Partners to Offer Biometric IDs

Oct. 25, 2002 – Since 9/11, government agencies and corporations around the world have been eager to improve security. One area of focus has been to bind identification cards to the people holding them by storing a unique biometric signature of some kind on the card. Now, a leading card producer and a top biometric company have joined forces to offer an integrated solution.

Datacard Group of Minnetonka, Minn., is one of the world’s largest providers of card printers, laminators, digital cameras and other products for making credit cards. The company also offers software called ID Works that banks, corporations and government agencies use to manage, customize, and issue personalized credit and ID cards.

Identix Inc. (Nasdaq: IDNX), which is also based in Minnetonka, is the largest biometrics company in the United States. It offers systems for capturing, storing and matching biometrics, such as fingerprints and hand geometry.

As part of the agreement, Datacard will offer Identix’s BioEngine fingerprint technology for integration into the Datacard’s ID Works identity software product suite. The integrated solution, which will be done on a custom basis for each implementation, provides additional security by controlling access to locations and networks with biometrically enabled ID cards.

“A multibillion-dollar company may have hundreds of locations around the world that they want to secure in an identical manner. They will have legacy systems in place, and their unique means of integrating these biometric technologies into their legacy systems requires something that’s not a commercial, off-the-shelf solution,” says Kevin Gillick, Datacard’s head of corporate marketing. “Identix and Datacard together would work with that customer to manage the integration of both technologies for their use environment.”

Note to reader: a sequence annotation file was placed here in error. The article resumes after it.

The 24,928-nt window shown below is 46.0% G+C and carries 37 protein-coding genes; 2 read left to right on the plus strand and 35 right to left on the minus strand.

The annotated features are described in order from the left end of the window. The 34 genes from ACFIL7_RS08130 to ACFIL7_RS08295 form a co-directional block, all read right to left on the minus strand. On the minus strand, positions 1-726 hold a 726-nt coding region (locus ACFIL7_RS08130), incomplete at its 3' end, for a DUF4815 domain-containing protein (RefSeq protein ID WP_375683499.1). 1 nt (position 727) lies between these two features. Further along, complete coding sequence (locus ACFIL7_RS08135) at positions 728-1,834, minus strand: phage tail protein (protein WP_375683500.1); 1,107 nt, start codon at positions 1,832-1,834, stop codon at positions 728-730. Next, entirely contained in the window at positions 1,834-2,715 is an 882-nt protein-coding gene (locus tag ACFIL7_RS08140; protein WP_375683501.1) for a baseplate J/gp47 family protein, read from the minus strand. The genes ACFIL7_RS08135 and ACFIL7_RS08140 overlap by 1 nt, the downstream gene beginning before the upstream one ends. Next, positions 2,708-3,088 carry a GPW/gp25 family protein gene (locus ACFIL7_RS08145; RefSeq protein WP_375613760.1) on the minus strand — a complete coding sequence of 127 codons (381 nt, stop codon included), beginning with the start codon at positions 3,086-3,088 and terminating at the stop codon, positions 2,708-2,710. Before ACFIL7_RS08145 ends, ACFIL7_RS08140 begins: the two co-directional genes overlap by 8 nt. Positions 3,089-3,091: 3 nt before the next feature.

The BioEngine technology enables a company to capture, store and use fingerprints for authentication. Fingerprints can be stored on an RFID contactless chip or printed on the face of the card as a bar code that is mathematically correlated to the details of a unique fingerprint. The bar code can also be encrypted for added protection.

Storing the fingerprint as a bar code is a less expensive solution, but industry watchers believe that over time, companies will embrace contactless RFID chips as the best method of storing biometric data. That’s because the information can remain with the holder of the card, instead of in a database, providing a higher level of privacy. And since the data can be encrypted, it can’t easily be copied or used fraudulently.

Datacard may add other biometrics capabilities in the future, according to Gillick. “What we are hearing from our customers today is tremendous interest in fingerprint technology,” he says. “If we hear there is a strong appetite for additional biometrics, then we will move quickly to provide the mechanism to integrate those technologies into ID Works.”